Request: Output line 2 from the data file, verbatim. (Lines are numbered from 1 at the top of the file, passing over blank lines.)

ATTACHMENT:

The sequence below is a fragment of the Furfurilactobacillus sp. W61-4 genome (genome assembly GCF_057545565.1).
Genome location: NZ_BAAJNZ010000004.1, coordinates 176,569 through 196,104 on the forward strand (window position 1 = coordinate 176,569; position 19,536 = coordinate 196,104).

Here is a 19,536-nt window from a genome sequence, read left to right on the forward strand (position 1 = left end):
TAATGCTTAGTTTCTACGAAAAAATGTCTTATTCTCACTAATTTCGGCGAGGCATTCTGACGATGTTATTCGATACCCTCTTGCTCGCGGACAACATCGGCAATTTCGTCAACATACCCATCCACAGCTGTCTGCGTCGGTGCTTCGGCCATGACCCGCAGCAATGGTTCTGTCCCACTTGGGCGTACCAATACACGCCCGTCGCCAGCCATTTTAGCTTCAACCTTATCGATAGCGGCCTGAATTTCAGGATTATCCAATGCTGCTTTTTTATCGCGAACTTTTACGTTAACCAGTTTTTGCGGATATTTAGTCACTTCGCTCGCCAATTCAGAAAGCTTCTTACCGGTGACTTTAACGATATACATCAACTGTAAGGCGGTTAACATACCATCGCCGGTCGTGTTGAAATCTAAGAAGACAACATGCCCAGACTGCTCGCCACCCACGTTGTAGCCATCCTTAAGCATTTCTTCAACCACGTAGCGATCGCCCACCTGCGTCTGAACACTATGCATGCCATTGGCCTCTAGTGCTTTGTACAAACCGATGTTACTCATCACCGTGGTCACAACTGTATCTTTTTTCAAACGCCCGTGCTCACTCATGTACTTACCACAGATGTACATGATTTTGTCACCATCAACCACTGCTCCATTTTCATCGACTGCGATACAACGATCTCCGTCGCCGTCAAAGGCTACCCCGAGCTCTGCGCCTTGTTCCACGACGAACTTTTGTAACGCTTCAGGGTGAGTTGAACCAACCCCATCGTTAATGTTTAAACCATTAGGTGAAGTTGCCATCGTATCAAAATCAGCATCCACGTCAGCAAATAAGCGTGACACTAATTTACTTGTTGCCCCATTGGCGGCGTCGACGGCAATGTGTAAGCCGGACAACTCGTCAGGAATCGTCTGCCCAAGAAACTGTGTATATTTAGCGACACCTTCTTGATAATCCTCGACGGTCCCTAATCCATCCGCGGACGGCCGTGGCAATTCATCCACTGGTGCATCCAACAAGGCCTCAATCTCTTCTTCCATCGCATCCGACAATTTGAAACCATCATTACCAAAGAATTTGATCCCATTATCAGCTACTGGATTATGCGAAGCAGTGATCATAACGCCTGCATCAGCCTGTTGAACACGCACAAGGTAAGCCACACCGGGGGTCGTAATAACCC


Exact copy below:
Genome location: NZ_BAAJNZ010000004.1, coordinates 176,569 through 196,104 on the forward strand (window position 1 = coordinate 176,569; position 19,536 = coordinate 196,104).